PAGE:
Anyways, thinking so much about dogs this week got me wondering how many stories out there have dogs as characters. There must be too many to count. Some of my favorites are by James Herriot. I can honestly say his stories changed my life. When I was in high school, I read his books and made the decision to go to veterinary school largely on the basis of his writings. I went to college as a major in Animal Science, hell-bent on going to school to be a vet.

Alas, it didn’t work out. I became a lawyer instead. I can practically see you scratching your heads in confusion, but that’s a story for another time. The point is that James Herriot wrote some wonderful stories and if you haven’t read them, I encourage you to check them out.

There’s actually a dog in my second novel, The Ghosts of Peppernell Manor. Her name is Addie, and she’s a stray. Though there’s one character that doesn’t trust her, most of the others grow to love her.

But as much as I adore Addie as well as James Herriot and his furry characters, my all-time favorite animal character has to be the dog in Farmer Boy by Laura Ingalls Wilder. Here’s a short synopsis: a dog shows up at the Wilders’ house around the same time as a shifty character who is there to case the joint (my words, not Laura Ingalls Wilder’s). The family feeds the dog out of compassion, wondering where he came from and where he’s headed. The dog stays overnight and as luck would have it, is there to dissuade the shifty guy from robbing the house while the family sleeps. The dog disappears shortly after the incident, just as mysteriously as he showed up.

Isn’t that incredible? The dog appears on the scene to help the family before they even know they need him. Amazing.

As almost anyone with a dog will agree, all dogs are amazing, not just the one in Farmer Boy.

Do you have a favorite dog story from a book you’ve read? I’d love to hear about it!

Until next week,

Amy

Location, Location, Location!

I have a friend who has lived in Indiana most of his life, except for going to college in Texas and working for a brief time in Washington, DC. He said to me recently that even though he only spent a few years in Texas, that state feels like home to him. I’m sure there are Texans wondering why everyone doesn’t feel that way.

I understand how he feels. A place can exert a powerful pull on a person, even if the person hasn’t spent much time there. Maybe it can happen even if the person hasn’t spent any time there.

That’s why book settings are so important. Could Rebecca by Daphne du Maurier take place anywhere but the Cornish coast of England? Could The Sound and the Fury by William Faulkner take place anywhere but Mississippi? The setting of a story is often its most essential element; in other words, there are stories that simply wouldn’t make sense if they were set somewhere else. IfRebecca took place in Paris, the story wouldn’t have the same heavy atmosphere and spookiness that it has in Cornwall. If The Sound and the Fury were set in small-town Vermont, what would be the source of Quentin’s cultural angst?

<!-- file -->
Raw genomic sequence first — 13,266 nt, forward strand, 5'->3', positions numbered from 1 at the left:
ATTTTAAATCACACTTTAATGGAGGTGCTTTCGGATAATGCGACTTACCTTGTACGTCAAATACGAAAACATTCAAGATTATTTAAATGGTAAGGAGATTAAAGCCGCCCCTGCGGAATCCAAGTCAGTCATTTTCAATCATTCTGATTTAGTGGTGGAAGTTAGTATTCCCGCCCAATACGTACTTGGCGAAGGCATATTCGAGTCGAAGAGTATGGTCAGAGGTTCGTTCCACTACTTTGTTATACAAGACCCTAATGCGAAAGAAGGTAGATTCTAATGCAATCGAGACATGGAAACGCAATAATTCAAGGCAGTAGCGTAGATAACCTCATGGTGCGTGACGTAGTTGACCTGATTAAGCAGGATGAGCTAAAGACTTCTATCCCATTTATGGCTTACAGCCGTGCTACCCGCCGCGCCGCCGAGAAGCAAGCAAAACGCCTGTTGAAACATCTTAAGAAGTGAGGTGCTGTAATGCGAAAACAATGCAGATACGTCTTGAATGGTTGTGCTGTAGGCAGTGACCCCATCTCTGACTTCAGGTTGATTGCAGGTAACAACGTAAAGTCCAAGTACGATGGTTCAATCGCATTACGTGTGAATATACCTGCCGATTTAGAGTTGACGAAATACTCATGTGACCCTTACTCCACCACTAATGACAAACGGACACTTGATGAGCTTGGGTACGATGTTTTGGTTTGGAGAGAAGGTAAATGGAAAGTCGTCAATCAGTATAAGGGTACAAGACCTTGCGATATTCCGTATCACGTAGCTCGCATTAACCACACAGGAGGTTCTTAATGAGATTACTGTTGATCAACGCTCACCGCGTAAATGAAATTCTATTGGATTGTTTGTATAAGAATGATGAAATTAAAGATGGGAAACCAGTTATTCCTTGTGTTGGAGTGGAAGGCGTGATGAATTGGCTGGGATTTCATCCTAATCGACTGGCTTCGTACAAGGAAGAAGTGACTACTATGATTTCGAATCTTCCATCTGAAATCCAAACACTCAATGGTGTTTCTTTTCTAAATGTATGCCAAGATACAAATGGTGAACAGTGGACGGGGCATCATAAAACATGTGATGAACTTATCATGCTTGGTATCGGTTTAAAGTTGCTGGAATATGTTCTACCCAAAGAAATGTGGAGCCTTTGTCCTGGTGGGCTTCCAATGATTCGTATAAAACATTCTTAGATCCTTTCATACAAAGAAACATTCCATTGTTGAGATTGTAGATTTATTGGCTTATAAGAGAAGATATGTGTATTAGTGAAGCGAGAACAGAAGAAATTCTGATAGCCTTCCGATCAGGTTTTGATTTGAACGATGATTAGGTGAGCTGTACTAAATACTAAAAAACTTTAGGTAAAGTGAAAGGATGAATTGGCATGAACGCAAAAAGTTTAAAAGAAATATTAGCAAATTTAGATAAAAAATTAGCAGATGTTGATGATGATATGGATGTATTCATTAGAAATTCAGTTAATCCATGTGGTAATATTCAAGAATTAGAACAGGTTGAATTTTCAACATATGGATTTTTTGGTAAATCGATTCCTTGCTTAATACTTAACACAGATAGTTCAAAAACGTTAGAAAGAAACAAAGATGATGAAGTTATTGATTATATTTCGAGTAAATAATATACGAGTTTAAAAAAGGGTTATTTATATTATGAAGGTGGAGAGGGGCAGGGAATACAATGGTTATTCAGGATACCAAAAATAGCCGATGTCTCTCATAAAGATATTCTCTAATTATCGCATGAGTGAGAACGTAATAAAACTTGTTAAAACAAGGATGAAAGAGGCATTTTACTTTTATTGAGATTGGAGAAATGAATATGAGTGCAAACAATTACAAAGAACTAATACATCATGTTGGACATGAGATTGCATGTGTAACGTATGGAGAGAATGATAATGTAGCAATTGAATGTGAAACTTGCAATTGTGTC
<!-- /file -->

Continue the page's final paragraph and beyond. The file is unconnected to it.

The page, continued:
Secrets of Hallstead House is set in the Thousand Islands, one of those places that has a strong pull for those who have spent any time there. I don’t know of a single person who has been to the Thousand Islands who didn’t want to return. Could my story be set somewhere else? Not as far as I’m concerned. The St. Lawrence River and Hallstead Island are characters in the story just as much as any of the humans are.

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The same is true with The Ghosts of Peppernell Manor, my story set near Charleston, South Carolina. That’s another place that stays with a person. Have you ever been to Charleston? It’s inhabitants are passionate about their city, much more so than lots of other cities. And I can see why–it’s a beautiful city with a rich history and culture all its own. It’s like no other city in the South.

I am lucky enough to live in a place which has that pull, a place that people return to year after year (particularly in the summertime). When I first moved here, I was amazed at the number of kids who went away to college and wanted nothing more than to return to their hometown to find work upon graduation. Their happy memories of many seasons spent at the beach, of surf and sand, of the boardwalk and sunrises over the Atlantic Ocean are strong enough to make those people want to return.

So in that same vein, my third story, as yet unnamed but tentatively entitled Hanging Jade Hale, (pronounced “hah-lay”), is set on the Big Island of Hawaii. I know of exactly two people who have been to Hawaii and didn’t absolutely love it. It’s a place where people experience a kind of magic that is only found there, a magic that comes from the ocean and the mountains and the trade winds and the knowledge that Hawaii is alone in the vastness of the Pacific Ocean. A story set there can’t take place anywhere else in the world, and that makes its setting special.

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Is there a place that calls you back, even if you’ve never been there? I’d love to hear about it!

Until next week,

Amy